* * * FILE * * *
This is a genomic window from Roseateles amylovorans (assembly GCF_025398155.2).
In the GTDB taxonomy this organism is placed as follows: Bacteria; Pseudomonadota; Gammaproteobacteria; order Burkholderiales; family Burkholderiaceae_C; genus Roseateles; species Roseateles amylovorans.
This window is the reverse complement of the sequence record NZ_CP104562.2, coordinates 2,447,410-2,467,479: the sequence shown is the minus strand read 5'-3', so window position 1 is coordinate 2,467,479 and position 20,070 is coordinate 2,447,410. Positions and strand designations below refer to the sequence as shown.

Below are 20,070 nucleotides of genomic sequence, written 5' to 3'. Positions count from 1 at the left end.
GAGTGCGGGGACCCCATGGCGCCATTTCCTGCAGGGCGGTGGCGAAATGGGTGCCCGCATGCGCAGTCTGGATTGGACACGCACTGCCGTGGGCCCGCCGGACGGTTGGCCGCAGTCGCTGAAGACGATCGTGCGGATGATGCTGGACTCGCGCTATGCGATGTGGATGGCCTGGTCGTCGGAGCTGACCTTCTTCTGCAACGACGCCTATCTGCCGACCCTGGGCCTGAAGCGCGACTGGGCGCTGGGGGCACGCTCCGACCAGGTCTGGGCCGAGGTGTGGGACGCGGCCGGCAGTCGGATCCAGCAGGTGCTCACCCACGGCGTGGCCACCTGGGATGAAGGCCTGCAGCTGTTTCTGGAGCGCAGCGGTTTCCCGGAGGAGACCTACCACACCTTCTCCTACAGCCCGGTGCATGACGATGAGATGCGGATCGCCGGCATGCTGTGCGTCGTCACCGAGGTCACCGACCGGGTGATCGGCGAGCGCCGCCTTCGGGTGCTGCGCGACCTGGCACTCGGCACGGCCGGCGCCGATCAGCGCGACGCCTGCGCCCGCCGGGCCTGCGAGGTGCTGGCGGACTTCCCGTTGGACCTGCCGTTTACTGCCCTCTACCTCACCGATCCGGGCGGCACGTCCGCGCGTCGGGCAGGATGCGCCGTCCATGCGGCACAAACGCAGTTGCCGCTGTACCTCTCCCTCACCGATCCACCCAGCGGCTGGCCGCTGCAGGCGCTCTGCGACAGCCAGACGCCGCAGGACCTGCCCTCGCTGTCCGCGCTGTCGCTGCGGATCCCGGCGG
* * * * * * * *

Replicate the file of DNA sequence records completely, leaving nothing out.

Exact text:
This is a genomic window from Roseateles amylovorans (assembly GCF_025398155.2).
In the GTDB taxonomy this organism is placed as follows: Bacteria; Pseudomonadota; Gammaproteobacteria; order Burkholderiales; family Burkholderiaceae_C; genus Roseateles; species Roseateles amylovorans.
This window is the reverse complement of the sequence record NZ_CP104562.2, coordinates 2,447,410-2,467,479: the sequence shown is the minus strand read 5'-3', so window position 1 is coordinate 2,467,479 and position 20,070 is coordinate 2,447,410. Positions and strand designations below refer to the sequence as shown.

Below are 20,070 nucleotides of genomic sequence, written 5' to 3'. Positions count from 1 at the left end.
GAGTGCGGGGACCCCATGGCGCCATTTCCTGCAGGGCGGTGGCGAAATGGGTGCCCGCATGCGCAGTCTGGATTGGACACGCACTGCCGTGGGCCCGCCGGACGGTTGGCCGCAGTCGCTGAAGACGATCGTGCGGATGATGCTGGACTCGCGCTATGCGATGTGGATGGCCTGGTCGTCGGAGCTGACCTTCTTCTGCAACGACGCCTATCTGCCGACCCTGGGCCTGAAGCGCGACTGGGCGCTGGGGGCACGCTCCGACCAGGTCTGGGCCGAGGTGTGGGACGCGGCCGGCAGTCGGATCCAGCAGGTGCTCACCCACGGCGTGGCCACCTGGGATGAAGGCCTGCAGCTGTTTCTGGAGCGCAGCGGTTTCCCGGAGGAGACCTACCACACCTTCTCCTACAGCCCGGTGCATGACGATGAGATGCGGATCGCCGGCATGCTGTGCGTCGTCACCGAGGTCACCGACCGGGTGATCGGCGAGCGCCGCCTTCGGGTGCTGCGCGACCTGGCACTCGGCACGGCCGGCGCCGATCAGCGCGACGCCTGCGCCCGCCGGGCCTGCGAGGTGCTGGCGGACTTCCCGTTGGACCTGCCGTTTACTGCCCTCTACCTCACCGATCCGGGCGGCACGTCCGCGCGTCGGGCAGGATGCGCCGTCCATGCGGCACAAACGCAGTTGCCGCTGTACCTCTCCCTCACCGATCCACCCAGCGGCTGGCCGCTGCAGGCGCTCTGCGACAGCCAGACGCCGCAGGACCTGCCCTCGCTGTCCGCGCTGTCGCTGCGGATCCCGGCGG